We cannot use the fifty pregnant women listed at the bottom of the document as our denominator. Why? Only three of them had miscarriages. I looked up the unique subject numbers of each of the fifty pregnant women in the adverse events section and wrote down what they reported. The vast majority had no reactions or mild reactions: pain at the injection site, fever, headache, etc. Again, only three of them reported having a miscarriage.

Amber Athey Pfizer Miscarriage Data (Partial Screenshot)

Amber’s analysis of the Pfizer miscarriage data (Amber Athey/The Spectator/Screenshot)

P.S. It turns out that pregnancy itself was listed as an “adverse event” by Pfizer, which is why many of the entries have “N/A”.

So who accounts for the other eight miscarriages? We can’t be sure, because there is no full subject list in this set of documents. All we know is that their unique subject numbers do not appear in the table of fifty women who reported being pregnant after taking one dose of the vaccine. Maybe there were others who were pregnant prior to taking the first dose not represented in that table.

The best we can do for now — and this is imperfect — is count up the total number of subjects under “adverse events” who reported “exposure during pregnancy.” Another researcher determined that there are sixty-six subjects who met this criteria. If we divide the eleven miscarriages by the possible sixty-six pregnant women, we get would get 16.67 percent of women in the sample miscarrying after taking the vaccine. That 16.67 percent is slightly above the accepted average of 10-15 percent of known pregnancies that end in miscarriage — but given the small sample size, is well within the margin of error.

Phil Kerpen, who also went through the research like I did, may have identified a twelfth miscarriage that was labeled as “retained products of conception”. This would put the average at 18.18 percent, which is still not outside the margin of error. The percentage could be lower still if there were more pregnant women sampled that, for whatever reason, did not appear in this specific data table.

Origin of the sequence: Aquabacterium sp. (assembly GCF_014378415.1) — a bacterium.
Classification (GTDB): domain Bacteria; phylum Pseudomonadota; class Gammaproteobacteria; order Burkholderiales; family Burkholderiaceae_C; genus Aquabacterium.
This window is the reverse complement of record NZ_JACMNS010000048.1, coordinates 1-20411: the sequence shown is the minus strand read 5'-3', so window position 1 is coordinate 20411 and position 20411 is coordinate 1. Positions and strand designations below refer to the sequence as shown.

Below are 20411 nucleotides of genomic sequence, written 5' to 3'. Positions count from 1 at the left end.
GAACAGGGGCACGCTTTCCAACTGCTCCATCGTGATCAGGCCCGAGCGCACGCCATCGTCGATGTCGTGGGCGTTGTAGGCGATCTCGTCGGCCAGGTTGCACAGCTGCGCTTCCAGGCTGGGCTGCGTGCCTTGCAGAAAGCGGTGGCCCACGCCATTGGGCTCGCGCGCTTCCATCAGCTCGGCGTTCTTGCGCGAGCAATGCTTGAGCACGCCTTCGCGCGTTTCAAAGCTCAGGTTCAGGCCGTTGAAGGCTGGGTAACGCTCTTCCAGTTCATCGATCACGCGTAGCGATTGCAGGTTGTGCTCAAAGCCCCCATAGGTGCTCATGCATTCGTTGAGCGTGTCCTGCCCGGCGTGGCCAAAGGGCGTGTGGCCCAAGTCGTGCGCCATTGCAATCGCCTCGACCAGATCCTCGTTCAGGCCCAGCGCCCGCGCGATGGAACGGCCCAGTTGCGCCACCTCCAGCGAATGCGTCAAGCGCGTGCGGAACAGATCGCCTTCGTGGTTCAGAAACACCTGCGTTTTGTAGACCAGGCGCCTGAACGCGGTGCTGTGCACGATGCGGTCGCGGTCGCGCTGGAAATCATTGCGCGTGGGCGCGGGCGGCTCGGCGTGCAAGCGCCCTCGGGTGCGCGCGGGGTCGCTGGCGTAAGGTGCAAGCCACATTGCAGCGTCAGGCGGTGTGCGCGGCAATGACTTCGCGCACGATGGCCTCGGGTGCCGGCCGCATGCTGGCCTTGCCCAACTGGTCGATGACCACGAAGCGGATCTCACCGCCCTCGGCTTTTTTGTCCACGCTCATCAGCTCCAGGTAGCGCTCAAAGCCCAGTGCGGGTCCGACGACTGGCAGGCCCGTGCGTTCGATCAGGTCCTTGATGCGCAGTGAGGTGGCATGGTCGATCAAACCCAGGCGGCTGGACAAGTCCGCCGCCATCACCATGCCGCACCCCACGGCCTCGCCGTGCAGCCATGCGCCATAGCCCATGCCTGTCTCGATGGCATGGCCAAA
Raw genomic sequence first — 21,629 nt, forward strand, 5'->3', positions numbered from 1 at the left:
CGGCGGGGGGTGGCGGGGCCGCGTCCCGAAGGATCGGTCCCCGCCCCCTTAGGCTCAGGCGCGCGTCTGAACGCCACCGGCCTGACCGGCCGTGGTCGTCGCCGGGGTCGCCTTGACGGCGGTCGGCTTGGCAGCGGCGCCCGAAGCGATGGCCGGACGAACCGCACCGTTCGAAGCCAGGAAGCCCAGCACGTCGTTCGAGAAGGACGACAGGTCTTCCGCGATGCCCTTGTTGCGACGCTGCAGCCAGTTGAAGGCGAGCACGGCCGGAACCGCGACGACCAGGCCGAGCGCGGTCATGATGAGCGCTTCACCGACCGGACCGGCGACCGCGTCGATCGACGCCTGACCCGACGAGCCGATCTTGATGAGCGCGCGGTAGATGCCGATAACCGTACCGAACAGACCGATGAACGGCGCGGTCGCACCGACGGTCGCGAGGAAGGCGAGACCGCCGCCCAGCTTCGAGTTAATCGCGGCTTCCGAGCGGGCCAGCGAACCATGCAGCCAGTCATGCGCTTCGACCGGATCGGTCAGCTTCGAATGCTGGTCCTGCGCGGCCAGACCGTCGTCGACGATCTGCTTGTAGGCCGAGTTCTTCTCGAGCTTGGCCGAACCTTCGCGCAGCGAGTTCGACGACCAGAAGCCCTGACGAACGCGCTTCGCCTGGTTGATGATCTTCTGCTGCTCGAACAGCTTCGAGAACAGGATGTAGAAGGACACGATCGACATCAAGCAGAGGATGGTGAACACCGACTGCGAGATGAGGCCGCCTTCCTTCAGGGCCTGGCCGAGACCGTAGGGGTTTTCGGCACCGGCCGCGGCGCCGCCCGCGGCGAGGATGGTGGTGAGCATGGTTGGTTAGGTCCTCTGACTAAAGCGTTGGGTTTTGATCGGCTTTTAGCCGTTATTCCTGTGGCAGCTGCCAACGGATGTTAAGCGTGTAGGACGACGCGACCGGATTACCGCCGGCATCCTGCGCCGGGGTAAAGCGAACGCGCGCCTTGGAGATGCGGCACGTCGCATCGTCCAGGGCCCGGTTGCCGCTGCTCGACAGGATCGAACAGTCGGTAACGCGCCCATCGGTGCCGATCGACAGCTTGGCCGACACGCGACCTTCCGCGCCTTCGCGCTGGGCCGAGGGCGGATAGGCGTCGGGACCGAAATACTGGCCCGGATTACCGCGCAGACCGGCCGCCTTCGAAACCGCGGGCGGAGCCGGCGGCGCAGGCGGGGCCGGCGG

With all of that being said, this data is not super helpful anyway because the sample size is so small. Sixty-six women is simply not a lot when talking about a vaccine administered to hundreds of millions. But we do know for sure that Wolf and her team majorly misread the data that is available to us here.

I am not a shill for Pfizer. I reached out to them about this data set and received a copy and pasted PR response about how the vaccines are totally safe. I asked to follow-up with a researcher who could tell me exactly how many pregnant women are represented in this sample (Sixty-six? More?) and did not get a response.

I have said I don’t think young and healthy people particularly need to get the vaccine, I am skeptical that we can know the full extent of adverse effects from the vaccine in just a year or two of sampling — and I am strictly against mandates. I personally would opt not to get the vaccine if I were pregnant. However, if we’re going to talk about this very important topic, we need to get our facts right.

The website where Wolf is hosting her “research” has issued a correction about the claim. It notes that two researchers “reviewed this Pfizer document and reached different totals and percentages than did the author of this report.” Make it three, I suppose.

Unfortunately, Wolf has proven to be an untrustworthy source. This is not the first time she has gotten something so wildly wrong. Her book was delayed in 2019 because she misinterpreted data and claimed the Victorians executed a bunch of gay men for sodomy.

Best be cautious with any future claims about vaccines from this one.